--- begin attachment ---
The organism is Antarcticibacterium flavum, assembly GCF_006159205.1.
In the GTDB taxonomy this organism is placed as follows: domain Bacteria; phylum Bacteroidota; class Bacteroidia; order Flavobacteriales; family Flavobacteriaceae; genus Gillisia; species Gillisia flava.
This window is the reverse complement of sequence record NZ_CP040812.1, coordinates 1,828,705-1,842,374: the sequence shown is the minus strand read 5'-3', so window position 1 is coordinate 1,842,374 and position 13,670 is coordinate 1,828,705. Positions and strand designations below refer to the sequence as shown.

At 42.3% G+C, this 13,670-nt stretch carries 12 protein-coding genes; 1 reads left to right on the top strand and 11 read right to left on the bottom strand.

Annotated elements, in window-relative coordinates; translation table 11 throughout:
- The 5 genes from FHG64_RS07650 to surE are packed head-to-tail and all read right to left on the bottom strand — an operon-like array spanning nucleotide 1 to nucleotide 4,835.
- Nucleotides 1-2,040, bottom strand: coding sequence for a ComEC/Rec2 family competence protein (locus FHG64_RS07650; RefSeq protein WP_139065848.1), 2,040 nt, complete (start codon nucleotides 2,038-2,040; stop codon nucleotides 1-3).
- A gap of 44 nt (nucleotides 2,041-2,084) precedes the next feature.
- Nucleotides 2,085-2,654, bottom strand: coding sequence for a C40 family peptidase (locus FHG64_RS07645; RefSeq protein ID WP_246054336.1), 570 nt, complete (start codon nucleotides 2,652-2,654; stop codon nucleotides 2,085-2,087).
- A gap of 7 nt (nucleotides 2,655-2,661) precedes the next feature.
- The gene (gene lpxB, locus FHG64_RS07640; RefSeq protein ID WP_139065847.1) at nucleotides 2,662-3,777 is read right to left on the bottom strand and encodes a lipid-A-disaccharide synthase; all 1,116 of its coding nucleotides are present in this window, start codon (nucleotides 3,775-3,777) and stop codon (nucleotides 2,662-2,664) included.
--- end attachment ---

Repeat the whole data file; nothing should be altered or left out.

The organism is Antarcticibacterium flavum, assembly GCF_006159205.1.
In the GTDB taxonomy this organism is placed as follows: domain Bacteria; phylum Bacteroidota; class Bacteroidia; order Flavobacteriales; family Flavobacteriaceae; genus Gillisia; species Gillisia flava.
This window is the reverse complement of sequence record NZ_CP040812.1, coordinates 1,828,705-1,842,374: the sequence shown is the minus strand read 5'-3', so window position 1 is coordinate 1,842,374 and position 13,670 is coordinate 1,828,705. Positions and strand designations below refer to the sequence as shown.

At 42.3% G+C, this 13,670-nt stretch carries 12 protein-coding genes; 1 reads left to right on the top strand and 11 read right to left on the bottom strand.

Annotated elements, in window-relative coordinates; translation table 11 throughout:
- The 5 genes from FHG64_RS07650 to surE are packed head-to-tail and all read right to left on the bottom strand — an operon-like array spanning nucleotide 1 to nucleotide 4,835.
- Nucleotides 1-2,040, bottom strand: coding sequence for a ComEC/Rec2 family competence protein (locus FHG64_RS07650; RefSeq protein WP_139065848.1), 2,040 nt, complete (start codon nucleotides 2,038-2,040; stop codon nucleotides 1-3).
- A gap of 44 nt (nucleotides 2,041-2,084) precedes the next feature.
- Nucleotides 2,085-2,654, bottom strand: coding sequence for a C40 family peptidase (locus FHG64_RS07645; RefSeq protein ID WP_246054336.1), 570 nt, complete (start codon nucleotides 2,652-2,654; stop codon nucleotides 2,085-2,087).
- A gap of 7 nt (nucleotides 2,655-2,661) precedes the next feature.
- The gene (gene lpxB, locus FHG64_RS07640; RefSeq protein ID WP_139065847.1) at nucleotides 2,662-3,777 is read right to left on the bottom strand and encodes a lipid-A-disaccharide synthase; all 1,116 of its coding nucleotides are present in this window, start codon (nucleotides 3,775-3,777) and stop codon (nucleotides 2,662-2,664) included.